After another person has belittled the concept of animal rights, because animals don't have consciousness and can't even appreciate the fact that they are being spared (if they're being spared), Elizabeth responds this way:
That is a good point you raise. No consciousness that we would recognize as consciousness. No awareness, as far as we can make out, of a self with a history. What I mind is what tends to come next. They have no consciousness -therefore-. Therefore what? Therefore we are free to use them for our own ends? Therefore we are free to kill them? Why? What is so special about the form of consciousness we recognize that makes killing a bearer of it a crime while killing an animal goes unpunished?

Anyway, Lives of Animals is very philosophical and a lot of it went over my head, but it was still interesting to read. I'd still go with Michael Pollan's "The Omnivore's Dilemma" though if you were looking for a book about your food.

On another topic - KFC, in California only, will soon have health warnings on their posters etc about carcinogens in their french fries.

It has something to do with a substance called acrylamide which I guess is in a lot of foods, but especially potatoes, and when it is cooked at certain temperatures it can become carcinogenic.

When I first saw this story my eyes lit up thinking it was going to be a warning about their god awful chicken practices, but instead it's potatoes. Oh well.

The warning, in part, says: "Cooked potatoes that have been browned, such as French fries, baked potatoes and potato chips, contain acrylamide, a chemical known to the state of California to cause cancer…. It is created in fried and baked potatoes made by all restaurants, by other companies, and even when you bake or fry potatoes at home."

When asked whether the company would add similar warnings at restaurants around the country, Preston said that he was unaware of any other states requiring health warnings for acrylamide and that it naturally occurs in a wide variety of cooked foods.

Snack food and fast-food companies had contended that the suit, filed by former Atty. Gen. Bill Lockyer, would unnecessarily alarm the public and that it unfairly singled out their industry because many non-potato products also contain acrylamide, including coffee, toasted cereals and breads.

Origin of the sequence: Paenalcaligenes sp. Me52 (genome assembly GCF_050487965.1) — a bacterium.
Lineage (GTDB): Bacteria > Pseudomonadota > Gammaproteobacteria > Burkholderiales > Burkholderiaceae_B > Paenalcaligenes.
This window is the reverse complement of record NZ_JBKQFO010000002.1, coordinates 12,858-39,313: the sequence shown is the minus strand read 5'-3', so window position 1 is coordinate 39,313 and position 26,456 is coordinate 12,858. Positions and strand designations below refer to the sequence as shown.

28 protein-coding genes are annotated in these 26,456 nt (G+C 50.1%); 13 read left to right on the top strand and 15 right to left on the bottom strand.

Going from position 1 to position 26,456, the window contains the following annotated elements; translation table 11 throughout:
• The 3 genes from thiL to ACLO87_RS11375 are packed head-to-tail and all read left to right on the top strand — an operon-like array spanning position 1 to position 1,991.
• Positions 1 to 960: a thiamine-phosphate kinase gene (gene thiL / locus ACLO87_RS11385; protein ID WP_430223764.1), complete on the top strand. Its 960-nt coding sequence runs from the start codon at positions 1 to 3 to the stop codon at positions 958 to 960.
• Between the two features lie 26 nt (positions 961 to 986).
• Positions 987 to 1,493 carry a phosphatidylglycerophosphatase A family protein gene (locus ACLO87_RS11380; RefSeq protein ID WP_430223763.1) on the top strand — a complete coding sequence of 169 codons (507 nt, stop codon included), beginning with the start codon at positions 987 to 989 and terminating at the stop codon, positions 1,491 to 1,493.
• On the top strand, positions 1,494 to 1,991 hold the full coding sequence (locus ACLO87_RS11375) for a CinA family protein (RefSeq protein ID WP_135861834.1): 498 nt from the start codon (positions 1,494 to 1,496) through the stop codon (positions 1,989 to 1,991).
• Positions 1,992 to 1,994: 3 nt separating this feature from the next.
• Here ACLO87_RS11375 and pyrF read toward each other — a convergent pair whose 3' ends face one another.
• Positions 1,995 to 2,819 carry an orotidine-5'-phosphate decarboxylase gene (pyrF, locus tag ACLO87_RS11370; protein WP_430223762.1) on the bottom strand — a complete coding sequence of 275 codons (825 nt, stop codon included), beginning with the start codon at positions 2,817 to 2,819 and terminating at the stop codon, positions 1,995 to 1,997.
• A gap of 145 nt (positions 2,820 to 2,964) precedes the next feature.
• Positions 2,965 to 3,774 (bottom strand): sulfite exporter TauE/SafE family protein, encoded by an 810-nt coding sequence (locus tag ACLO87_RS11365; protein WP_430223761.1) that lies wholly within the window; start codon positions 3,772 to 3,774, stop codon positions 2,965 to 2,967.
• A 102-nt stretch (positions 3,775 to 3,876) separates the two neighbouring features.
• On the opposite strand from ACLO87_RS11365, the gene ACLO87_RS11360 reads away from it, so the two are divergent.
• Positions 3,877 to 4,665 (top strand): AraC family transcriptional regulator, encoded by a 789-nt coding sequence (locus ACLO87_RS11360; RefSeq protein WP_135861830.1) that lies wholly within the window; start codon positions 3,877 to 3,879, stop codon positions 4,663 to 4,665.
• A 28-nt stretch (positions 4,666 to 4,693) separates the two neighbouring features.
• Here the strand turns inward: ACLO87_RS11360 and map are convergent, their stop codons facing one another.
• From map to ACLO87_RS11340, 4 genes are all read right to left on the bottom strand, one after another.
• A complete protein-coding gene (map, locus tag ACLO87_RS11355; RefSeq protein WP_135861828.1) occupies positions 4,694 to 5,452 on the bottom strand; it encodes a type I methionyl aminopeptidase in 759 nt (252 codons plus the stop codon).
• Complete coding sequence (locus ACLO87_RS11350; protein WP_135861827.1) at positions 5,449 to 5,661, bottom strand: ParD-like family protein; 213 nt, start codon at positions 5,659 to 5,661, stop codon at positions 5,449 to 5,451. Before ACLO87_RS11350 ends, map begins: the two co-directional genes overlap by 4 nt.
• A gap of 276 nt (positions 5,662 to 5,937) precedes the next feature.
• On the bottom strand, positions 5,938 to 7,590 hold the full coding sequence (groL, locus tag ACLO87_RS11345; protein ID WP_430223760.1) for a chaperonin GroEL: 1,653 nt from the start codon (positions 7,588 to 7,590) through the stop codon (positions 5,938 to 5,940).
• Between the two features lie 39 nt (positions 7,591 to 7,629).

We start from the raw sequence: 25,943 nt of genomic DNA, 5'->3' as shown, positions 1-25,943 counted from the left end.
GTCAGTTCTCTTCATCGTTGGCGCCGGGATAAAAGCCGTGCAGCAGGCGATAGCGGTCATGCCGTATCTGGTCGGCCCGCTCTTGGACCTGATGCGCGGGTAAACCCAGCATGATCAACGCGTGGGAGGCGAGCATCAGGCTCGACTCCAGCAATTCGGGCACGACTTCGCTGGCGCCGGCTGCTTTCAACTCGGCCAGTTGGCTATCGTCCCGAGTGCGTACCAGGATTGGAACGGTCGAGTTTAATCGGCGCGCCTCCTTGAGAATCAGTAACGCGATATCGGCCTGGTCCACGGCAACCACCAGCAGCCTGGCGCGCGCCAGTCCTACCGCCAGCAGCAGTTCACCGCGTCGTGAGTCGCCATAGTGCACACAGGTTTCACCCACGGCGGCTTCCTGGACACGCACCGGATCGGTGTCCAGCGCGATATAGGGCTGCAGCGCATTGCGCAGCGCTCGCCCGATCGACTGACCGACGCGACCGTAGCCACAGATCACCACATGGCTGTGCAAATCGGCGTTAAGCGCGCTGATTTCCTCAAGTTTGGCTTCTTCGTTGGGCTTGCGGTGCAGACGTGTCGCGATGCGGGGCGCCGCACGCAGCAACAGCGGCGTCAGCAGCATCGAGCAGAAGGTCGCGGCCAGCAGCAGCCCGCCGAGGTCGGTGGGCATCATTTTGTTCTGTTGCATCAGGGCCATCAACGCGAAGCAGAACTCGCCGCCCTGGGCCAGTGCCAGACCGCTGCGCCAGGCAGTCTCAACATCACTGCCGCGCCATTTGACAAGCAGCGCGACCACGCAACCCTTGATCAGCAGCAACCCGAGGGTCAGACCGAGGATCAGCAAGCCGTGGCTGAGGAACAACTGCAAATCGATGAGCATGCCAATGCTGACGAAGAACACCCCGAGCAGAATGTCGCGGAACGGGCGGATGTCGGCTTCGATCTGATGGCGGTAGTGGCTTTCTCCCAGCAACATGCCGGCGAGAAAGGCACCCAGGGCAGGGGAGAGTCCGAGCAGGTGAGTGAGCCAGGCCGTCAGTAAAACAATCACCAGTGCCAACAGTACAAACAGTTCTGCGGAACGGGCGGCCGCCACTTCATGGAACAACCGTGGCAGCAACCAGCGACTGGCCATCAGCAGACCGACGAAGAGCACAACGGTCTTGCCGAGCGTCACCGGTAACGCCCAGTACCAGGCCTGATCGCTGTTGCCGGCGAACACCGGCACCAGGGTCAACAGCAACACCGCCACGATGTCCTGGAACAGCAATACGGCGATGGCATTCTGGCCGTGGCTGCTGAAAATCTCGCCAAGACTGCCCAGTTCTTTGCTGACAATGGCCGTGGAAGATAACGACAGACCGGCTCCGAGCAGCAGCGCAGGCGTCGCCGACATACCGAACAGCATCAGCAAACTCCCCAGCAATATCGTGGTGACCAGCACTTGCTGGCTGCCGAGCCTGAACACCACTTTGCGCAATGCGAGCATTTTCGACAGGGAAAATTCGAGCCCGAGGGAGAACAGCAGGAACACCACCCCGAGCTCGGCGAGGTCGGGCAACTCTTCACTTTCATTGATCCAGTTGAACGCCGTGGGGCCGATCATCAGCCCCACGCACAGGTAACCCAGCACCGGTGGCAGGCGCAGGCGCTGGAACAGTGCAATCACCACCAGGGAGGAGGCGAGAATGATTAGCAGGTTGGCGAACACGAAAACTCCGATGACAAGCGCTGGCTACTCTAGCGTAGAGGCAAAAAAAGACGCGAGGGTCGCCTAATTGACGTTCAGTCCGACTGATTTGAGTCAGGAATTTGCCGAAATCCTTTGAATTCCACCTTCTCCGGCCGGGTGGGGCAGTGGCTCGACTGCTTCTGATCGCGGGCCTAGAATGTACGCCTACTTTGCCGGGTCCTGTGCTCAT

But the attorney general's office said a serving of French fries or potato chips has about 82 times more of the substance than is allowed under U.S. Environmental Protection Agency standards for drinking water.

Tuesday, July 10, 2007

another pro-animal Singer

Here's a good quote from the No-Nonsense Guide to Animal Rights from the novelist Isaac Bashevis Singer:

To be a vegetarian is to disagree - to disagree with the course of things today. Starvation, world hunger, cruelty, waste, wars - we must make a statement against these things. Vegetarianism is my statement. And I think it's a strong one.

I also found this quote by Singer elsewhere:
People often say that humans have always eaten animals, as if this is a justification for continuing the practice. According to this logic, we should not try to prevent people from murdering other people, since this has also been done since the earliest of times.

So I finished the No-Nonsense Guide. I knew a lot of the issues they talk about, but lots of the examples were new to me. For example I knew that a big criticism of the fishing industry is that somewhere around 1/3 of all the fish caught in those big trawling nets are returned - dead - to the ocean because they weren't the type of fish that that trawler was going for. I didn't know however that roughly 100 000 dolphins are killed this way each year.